COLLATIO ALEXANDRI ET DINDIMI from South Africa A false epistolary exchange between Alexander the Great and Dindimus, king of the Brahmans, written in the 4th-5th c. at the same time as that between Seneca and St. Paul. Alexander’s relations with Hindu sages were surrounded with legend by pagan and Christian philosophers. The Collatio Alexandri et Dindimi is linked to or inspired by the Comm. Palladii and the Dindimus de Bragmanibus see H. Becker, Die Brahmanen in der Alexandersage, Knigsberg 1889. Its five letters are in the form of philosophical-religious controversies: 1 Alexander asks for information about the Brahmans. 2 Dindimus expounds his people’s simplicity and purity. He indicts the pagans, and he praises poverty as the source of freedom and a life in conformity with nature. 3 Alexander criticizes the Brahmans’ understanding of human rights. 4 Dindimus explains the Brahmans’ return to heaven and their rejection of seductions. 5 Alexander praises freedom, culture and relativism.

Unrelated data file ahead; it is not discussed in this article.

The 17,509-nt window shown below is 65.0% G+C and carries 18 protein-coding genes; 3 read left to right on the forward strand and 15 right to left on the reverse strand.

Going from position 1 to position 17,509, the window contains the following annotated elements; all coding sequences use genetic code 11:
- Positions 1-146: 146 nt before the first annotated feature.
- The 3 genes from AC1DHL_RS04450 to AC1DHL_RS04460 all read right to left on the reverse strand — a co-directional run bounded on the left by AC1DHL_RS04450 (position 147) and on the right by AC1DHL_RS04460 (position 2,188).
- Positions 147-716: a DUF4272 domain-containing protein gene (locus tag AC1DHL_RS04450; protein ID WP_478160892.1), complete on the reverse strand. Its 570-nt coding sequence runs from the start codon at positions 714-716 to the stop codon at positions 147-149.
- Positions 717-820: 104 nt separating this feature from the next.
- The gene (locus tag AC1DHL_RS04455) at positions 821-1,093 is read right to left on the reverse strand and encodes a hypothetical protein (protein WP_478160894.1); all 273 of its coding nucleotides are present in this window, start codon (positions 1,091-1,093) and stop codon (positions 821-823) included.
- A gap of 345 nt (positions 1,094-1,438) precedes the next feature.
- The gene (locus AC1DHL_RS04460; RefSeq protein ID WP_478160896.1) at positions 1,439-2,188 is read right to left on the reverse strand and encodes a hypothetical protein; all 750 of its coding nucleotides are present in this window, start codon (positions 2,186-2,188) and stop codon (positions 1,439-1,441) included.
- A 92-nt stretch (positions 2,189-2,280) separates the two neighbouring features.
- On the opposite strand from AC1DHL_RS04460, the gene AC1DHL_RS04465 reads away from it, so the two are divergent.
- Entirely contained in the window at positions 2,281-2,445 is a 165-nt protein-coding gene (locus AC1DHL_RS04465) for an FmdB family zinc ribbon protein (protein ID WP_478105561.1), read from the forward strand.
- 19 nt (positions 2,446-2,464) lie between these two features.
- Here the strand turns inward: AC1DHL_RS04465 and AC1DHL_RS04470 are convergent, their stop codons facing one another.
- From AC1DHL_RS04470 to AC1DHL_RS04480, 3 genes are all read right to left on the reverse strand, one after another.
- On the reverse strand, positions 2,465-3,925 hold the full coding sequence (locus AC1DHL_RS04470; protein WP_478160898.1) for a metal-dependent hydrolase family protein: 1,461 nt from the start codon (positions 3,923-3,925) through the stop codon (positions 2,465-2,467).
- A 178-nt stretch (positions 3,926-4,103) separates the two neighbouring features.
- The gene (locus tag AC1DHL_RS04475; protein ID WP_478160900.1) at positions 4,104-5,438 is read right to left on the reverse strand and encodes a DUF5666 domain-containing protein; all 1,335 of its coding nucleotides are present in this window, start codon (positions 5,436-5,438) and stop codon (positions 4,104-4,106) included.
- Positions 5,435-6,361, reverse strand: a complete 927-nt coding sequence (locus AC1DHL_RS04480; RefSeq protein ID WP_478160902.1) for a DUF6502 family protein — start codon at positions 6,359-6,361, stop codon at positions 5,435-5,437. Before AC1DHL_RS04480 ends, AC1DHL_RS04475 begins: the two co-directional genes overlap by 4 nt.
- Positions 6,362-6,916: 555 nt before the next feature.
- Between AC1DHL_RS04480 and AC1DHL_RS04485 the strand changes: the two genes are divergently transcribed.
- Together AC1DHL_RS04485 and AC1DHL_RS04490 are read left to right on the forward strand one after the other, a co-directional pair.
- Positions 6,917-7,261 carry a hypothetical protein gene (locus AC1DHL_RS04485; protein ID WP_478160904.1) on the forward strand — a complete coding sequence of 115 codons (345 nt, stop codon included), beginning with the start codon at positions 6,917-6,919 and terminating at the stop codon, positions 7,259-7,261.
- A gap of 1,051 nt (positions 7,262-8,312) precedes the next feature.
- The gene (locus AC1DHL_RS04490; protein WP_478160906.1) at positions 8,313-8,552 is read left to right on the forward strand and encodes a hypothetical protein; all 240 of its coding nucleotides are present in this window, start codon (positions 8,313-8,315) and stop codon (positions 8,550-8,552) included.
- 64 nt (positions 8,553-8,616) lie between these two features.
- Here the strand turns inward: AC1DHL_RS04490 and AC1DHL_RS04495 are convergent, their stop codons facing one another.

The survival of the congregation remained in considerable doubt until a wave of religious revivalism called the New Light Stir swept across New England between 1776 and 1783, bringing in new converts from other radical groups and allowing the Shakers to proselytize safely. South Africa Map The little village in New York soon swelled with new recruits. The first community of Shakers in Country was founded in 1776 by Mother Ann Lee in an area northwest of Albany, New York, known as Niskeyuna (later renamed Watervliet). (Brown Brothers, Sterling, Pennsylvania) The Shakers emerged as one of Country’s most durable and successful communal experiments by virtue of their longevity, with 6,000 members in 19 communities at their peak between 1830 and 1840. As interest in utopian social movements faded, the Shakers declined significantly. By the end of the twentieth century, only a handful of members remained in the two last surviving settlements. Caryn E. Neumann See also: Quakers; Religion (Chronology); Religion (Essay). Bibliography Campion, Nardi Reeder. Mother Ann Lee: Morning Star of the Shakers. Hanover, NH: University Press of New England, 1990. Gidley, Mick, and Kate Bowles, eds. Locating the Shakers: Cultural Origins and Legacies of an Country Religious Movement. Exeter, UK: University of Exeter Press, 1990. Stein, Stephen J. The Shaker Experience in Country. New Haven, CT: Yale University Press, 1992.
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